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This review is from: An Introduction to French Pronunciation (Paperback)
The classic work on French pronunciation is Pierre Fouché's Traité de prononciation française, available at Amazon.fr. If you have ever researched a pronunciation question in Fouché's excellent work, you will have found that he covers seemingly every subject in extensive detail, with numerous examples as well as exceptions. For example, Fouché devotes one chapter, 49 pages, to the pronunciation of the mute e. For the foreign student of French, Fouché offers more detail than is needed and it is easy to miss the forest for the trees. This work by Glanville Price, An Introduction to French Pronunciation, offers the native English speaker already familiar with French an extremely helpful discussion of the points needed for mastery, while omitting the esoteric examples and exceptions covered by Fouché.
Price intended his work "not for absolute beginners. It is a book for those who already have at least a basic knowledge of how French is pronounced but who need help and advice with a view to improving their pronunciation, to making it more authentic, to eliminating serious errors, and to reducing to an acceptable minimum features of their pronunciation that would betray them as non-native speakers."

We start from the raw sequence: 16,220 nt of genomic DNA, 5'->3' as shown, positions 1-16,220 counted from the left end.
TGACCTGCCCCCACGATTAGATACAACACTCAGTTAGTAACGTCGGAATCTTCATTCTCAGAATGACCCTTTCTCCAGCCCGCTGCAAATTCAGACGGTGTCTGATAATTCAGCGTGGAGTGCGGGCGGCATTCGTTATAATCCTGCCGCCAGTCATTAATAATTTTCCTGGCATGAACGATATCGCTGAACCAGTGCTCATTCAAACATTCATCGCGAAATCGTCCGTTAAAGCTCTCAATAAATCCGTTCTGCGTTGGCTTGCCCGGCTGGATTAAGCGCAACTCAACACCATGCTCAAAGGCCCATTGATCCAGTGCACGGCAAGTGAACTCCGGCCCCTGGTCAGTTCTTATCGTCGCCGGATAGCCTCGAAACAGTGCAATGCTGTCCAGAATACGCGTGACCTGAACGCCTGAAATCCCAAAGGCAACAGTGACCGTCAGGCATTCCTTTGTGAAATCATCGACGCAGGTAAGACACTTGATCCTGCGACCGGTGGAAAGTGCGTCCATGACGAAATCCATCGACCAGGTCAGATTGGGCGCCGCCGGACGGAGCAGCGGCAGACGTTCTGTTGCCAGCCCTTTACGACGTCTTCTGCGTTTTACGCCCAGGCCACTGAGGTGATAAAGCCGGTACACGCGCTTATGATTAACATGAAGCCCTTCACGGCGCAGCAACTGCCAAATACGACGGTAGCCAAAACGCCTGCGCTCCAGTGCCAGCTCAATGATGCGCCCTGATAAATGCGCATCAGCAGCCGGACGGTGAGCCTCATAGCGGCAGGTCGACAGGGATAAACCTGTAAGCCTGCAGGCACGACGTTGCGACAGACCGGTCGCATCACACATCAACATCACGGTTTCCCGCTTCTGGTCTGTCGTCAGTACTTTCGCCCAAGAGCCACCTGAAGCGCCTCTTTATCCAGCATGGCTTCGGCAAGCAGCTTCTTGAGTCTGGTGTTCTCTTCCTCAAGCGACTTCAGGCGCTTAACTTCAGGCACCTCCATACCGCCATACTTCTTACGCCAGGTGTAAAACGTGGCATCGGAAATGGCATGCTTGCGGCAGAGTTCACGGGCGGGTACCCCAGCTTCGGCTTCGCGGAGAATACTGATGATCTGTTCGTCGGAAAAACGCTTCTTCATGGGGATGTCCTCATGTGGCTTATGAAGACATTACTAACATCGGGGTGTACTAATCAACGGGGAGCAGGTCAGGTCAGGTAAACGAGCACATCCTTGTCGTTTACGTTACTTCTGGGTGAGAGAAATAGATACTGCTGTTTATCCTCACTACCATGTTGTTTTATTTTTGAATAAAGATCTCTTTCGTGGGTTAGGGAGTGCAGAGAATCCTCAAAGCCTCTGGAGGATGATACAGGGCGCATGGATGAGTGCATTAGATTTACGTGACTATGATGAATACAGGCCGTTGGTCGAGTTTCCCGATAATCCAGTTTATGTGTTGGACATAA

The list of chapter titles summarizes the topics discussed by Price:
The Production of Speech
The Articulation of French
The Vowel Phonemes
The Consonant Phonemes
The Rhythmic Group
The Vowels in Detail
The Semi-Consonants in Detail
The Consonants in Detail: (I) Stops
The Consonants in Detail: (II) Fricatives
The Consonants in Detail: (III) /r/, /l/ and the Nasals
For several of these subjects, e.g., mute e and liaison, Price offers basic rules and intermediate rules sufficient to improve your pronunciation, without the excruciating and esoteric detail of Fouché. For other subjects, e.g., syllabication, gemination (i.e., repeated consonants), consonantal assimilation (consecutive consonants), and phrase intonation, Price provides information for the foreign student that is not even covered or covered only sketchily by Fouché, who targets native French speakers. For example, Price uses syllabication to explain the variation in pronunciation of the e acute and e grave, e.g., why the "ai" is pronounced as e-acute in "aider" but e-grave in "aide". Where Price discusses differences between Parisian French and other dialects, including Canadian, as well as subtle variations in pronunciation, he offers guidance for the English speaker on which subtleties need to be mastered and which can be safely skipped or deferred.
Noticeably omitted from this work is any audio support, cassette or CD, providing aural examples of the points discussed. Price's philosophy on this is to give the student clear indication of what to listen for, what features to imitate, and what features not to imitate, when listening to any French speaker.